As the US bull market enters its 10th year and reaches new record highs, more investors may be tempted to try their hands at market-timing.
However, the reality is that even seasoned investment professionals rarely succeed in consistently choosing the best times to buy or sell stock.
A few years ago, Vanguard's founder Jack Bogle colourfully summed up the difficulty with market-timing.
"Sure," commented Bogle, "it would be great to get out of the market at the high and back in at the low. But in 55 years in the business [at that point], I not only have never met anybody that knew how to do it, I've never met anybody who met anybody that knew how to do it."
Given the long-running US bull market, some investors are inevitably asking themselves (and perhaps their advisers) such questions as:
Should I reduce my exposure to shares?
Or should I allocate more of my portfolio to shares in anticipation that the market may keep rising?
Fortunately, disciplined investors holding appropriately-diversified, long-term portfolios with exposure across asset classes are much less likely to concern themselves with such market-timing questions.
A portfolio's strategic asset allocation – its targeted exposure to different investment asset classes – should reflect an investor's tolerance to risk and expectations for returns.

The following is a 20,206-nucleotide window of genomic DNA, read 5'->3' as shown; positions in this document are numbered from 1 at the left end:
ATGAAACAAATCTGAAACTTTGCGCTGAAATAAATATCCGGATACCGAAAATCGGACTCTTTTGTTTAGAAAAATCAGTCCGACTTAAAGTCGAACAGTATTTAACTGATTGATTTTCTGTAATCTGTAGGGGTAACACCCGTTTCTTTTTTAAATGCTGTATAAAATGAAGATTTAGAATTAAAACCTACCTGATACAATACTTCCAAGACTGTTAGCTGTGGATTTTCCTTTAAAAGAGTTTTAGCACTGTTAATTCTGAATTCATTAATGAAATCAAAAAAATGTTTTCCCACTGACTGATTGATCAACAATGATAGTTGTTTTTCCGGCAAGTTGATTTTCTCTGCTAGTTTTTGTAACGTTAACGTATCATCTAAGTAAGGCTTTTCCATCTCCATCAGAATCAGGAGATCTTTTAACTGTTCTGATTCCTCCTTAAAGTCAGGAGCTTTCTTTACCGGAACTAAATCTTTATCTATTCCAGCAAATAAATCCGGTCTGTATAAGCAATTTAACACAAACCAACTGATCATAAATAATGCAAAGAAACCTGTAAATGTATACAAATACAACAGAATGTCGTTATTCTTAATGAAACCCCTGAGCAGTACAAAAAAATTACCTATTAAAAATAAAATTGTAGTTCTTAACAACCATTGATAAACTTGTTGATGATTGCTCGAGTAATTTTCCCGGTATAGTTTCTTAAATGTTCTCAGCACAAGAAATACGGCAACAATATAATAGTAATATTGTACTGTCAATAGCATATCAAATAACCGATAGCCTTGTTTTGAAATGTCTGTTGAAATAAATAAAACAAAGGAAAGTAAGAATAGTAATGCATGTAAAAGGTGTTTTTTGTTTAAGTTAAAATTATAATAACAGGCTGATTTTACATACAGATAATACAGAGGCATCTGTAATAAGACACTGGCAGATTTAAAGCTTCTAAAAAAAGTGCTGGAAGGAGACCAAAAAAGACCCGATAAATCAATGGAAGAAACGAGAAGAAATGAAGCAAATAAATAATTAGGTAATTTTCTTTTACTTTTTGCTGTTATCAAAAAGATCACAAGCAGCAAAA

Repeated research, including by Vanguard, has shown that a broadly diversified portfolio's strategic asset allocation is the primary driver of its return variability over time. Asset allocation matters much more than the selection of individual investments.
And it is critical for investors to follow a disciplined strategy of periodically rebalancing a portfolio back to its strategic asset allocation. Certainly, rebalancing can seem counter-intuitive, requiring the selling of currently outperforming assets to buy currently underperforming assets.
Yet without periodic rebalancing, a portfolio can become increasingly volatile and risky. Rebalancing should recapture a portfolio's intended risk-and-return characteristics.
One way that some investors help avoid a temptation to time the market and to keep investing is to practice a dollar-cost averaging strategy.
Dollar-cost averaging involves investing the same amount of money into, say, shares or broadly-diversified funds at regular intervals over a long period – whether market prices are up or down.
Investors practising dollar-cost averaging automatically buy more, say, shares when prices are lower and fewer when prices are higher. This averages the purchase prices over the period that an investor keeps investing.
Yet the core benefit of dollar-cost averaging is not so much the price paid for securities; it is the following of a disciplined, non-emotional strategy that is not thrown off course by prevailing market sentiment and temptations to time the market.
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Written by Robin Bowerman, Head of Corporate Affairs at Vanguard.
Reproduced with permission of Vanguard Investments Australia Ltd
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